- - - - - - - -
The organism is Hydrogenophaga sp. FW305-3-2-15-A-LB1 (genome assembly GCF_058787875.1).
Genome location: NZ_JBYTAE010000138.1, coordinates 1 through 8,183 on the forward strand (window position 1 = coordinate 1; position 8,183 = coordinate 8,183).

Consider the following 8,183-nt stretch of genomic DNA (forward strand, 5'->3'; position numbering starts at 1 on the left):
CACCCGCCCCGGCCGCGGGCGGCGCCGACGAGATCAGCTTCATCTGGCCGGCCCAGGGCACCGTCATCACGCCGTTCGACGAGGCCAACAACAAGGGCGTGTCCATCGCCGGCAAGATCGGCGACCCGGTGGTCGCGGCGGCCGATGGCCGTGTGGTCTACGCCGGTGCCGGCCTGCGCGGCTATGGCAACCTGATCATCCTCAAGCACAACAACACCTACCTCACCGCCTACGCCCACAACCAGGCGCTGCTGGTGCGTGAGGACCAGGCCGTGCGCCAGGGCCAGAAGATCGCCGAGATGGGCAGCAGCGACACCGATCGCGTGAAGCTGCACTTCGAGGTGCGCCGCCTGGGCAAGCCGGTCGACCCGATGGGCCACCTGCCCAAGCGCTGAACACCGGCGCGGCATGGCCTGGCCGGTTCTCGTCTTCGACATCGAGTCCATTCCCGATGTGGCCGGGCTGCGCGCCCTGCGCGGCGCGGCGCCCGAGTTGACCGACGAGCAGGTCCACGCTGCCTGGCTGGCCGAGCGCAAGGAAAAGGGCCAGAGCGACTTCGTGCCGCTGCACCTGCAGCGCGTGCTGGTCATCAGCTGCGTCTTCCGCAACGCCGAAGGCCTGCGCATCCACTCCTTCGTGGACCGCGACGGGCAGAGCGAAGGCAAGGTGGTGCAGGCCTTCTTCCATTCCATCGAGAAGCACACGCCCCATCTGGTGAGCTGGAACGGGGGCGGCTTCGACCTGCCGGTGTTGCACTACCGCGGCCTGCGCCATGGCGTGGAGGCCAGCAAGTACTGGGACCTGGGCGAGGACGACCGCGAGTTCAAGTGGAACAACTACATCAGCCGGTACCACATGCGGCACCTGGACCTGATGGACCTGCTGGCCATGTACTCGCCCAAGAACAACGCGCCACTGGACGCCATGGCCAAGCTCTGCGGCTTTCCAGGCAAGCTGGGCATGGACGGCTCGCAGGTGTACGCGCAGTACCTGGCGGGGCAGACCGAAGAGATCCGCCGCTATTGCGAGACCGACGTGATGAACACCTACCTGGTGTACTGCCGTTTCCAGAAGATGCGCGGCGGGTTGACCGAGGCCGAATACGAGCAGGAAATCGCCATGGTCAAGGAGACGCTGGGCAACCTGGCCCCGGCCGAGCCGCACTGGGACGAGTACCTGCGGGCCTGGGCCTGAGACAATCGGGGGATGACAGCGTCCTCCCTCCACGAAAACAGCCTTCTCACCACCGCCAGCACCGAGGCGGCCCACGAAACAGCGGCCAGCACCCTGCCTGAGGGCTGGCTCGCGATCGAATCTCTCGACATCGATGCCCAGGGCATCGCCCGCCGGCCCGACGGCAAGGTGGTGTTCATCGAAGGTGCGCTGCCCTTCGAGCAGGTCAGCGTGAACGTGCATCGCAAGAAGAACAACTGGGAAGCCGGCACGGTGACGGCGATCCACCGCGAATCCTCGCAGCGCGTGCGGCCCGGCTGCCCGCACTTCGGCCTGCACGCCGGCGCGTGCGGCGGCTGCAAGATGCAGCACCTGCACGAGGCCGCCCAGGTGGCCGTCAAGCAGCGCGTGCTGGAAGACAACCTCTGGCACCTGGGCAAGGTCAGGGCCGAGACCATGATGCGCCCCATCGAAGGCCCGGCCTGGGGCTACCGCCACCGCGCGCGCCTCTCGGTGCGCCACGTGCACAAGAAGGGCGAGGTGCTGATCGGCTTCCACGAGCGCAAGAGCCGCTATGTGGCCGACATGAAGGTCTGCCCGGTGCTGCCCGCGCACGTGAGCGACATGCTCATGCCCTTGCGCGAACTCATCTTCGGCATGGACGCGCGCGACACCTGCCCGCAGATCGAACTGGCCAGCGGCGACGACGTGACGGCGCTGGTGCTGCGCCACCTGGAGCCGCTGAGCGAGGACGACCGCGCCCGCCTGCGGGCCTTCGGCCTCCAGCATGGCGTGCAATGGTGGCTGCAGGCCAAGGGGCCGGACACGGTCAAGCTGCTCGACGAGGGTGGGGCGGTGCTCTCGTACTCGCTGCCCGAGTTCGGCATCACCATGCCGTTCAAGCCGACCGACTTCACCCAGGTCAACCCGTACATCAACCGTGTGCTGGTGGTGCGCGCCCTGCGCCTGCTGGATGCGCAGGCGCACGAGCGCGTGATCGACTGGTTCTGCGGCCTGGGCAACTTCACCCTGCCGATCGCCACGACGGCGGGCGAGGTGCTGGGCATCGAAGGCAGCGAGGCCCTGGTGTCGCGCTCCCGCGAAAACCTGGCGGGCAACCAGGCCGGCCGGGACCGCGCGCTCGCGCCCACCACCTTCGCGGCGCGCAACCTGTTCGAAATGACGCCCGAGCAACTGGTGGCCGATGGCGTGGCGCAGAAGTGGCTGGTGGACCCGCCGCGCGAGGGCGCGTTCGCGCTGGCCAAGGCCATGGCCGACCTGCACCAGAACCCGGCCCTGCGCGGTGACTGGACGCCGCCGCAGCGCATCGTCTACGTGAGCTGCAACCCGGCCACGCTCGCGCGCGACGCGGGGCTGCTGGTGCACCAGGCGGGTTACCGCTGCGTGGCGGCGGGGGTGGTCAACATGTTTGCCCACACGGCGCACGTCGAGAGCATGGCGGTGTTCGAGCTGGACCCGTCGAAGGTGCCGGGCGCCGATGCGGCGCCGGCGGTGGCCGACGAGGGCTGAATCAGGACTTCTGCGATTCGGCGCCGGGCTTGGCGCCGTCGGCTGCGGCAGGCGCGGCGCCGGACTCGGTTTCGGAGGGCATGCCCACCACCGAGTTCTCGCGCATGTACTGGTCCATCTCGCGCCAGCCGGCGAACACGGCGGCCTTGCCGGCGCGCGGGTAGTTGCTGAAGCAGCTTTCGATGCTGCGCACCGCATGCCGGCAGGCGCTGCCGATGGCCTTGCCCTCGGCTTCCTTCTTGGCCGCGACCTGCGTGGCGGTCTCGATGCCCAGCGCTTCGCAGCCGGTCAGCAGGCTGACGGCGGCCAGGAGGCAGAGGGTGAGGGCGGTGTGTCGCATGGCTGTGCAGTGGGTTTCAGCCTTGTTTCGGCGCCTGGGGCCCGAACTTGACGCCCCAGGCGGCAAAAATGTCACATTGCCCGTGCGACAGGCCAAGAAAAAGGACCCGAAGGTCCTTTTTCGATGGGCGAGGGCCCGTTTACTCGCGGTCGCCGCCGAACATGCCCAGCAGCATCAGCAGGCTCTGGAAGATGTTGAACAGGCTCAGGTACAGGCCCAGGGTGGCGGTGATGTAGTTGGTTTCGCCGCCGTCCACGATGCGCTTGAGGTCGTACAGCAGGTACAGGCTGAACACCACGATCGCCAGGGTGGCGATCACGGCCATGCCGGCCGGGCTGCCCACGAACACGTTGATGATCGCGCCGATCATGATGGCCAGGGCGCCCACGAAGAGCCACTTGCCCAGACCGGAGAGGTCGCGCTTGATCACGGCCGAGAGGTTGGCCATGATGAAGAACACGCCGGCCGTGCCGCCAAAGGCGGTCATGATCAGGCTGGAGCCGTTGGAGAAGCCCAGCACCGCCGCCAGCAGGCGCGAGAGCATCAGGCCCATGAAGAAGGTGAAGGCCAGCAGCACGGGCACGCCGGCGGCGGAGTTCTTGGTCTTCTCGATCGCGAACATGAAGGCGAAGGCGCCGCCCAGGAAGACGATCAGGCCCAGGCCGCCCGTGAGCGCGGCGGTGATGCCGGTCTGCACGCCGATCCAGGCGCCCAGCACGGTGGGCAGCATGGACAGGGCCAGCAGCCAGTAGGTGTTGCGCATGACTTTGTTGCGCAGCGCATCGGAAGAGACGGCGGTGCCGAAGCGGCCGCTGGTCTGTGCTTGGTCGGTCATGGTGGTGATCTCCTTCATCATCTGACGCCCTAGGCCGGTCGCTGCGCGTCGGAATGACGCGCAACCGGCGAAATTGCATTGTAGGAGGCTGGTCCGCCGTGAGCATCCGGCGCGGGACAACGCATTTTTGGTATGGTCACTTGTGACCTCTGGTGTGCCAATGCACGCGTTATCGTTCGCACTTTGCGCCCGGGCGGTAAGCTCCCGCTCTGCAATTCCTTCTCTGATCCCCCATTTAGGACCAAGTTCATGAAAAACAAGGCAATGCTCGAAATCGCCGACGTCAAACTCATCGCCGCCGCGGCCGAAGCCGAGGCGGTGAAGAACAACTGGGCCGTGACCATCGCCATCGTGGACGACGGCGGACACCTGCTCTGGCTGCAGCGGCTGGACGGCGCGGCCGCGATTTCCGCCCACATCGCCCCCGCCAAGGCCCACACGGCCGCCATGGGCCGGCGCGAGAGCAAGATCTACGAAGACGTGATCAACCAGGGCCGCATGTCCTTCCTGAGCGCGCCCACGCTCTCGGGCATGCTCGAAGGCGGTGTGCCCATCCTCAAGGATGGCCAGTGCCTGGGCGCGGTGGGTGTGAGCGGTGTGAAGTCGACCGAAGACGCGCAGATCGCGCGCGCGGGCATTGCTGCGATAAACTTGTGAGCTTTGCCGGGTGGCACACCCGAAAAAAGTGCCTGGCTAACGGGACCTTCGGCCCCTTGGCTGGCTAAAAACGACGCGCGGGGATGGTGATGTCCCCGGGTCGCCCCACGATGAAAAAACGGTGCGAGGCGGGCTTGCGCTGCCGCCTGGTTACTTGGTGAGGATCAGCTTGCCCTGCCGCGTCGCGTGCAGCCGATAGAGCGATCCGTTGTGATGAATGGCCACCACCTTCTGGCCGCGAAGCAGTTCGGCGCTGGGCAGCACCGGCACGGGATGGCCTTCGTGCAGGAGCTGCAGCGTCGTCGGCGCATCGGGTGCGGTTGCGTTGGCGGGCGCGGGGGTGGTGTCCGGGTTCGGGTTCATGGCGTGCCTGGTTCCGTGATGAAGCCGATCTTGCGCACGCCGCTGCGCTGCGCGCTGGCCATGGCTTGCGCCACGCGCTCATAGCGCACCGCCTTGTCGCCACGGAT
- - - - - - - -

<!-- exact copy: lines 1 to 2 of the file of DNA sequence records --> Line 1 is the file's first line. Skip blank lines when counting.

The organism is Hydrogenophaga sp. FW305-3-2-15-A-LB1 (genome assembly GCF_058787875.1).
Genome location: NZ_JBYTAE010000138.1, coordinates 1 through 8,183 on the forward strand (window position 1 = coordinate 1; position 8,183 = coordinate 8,183).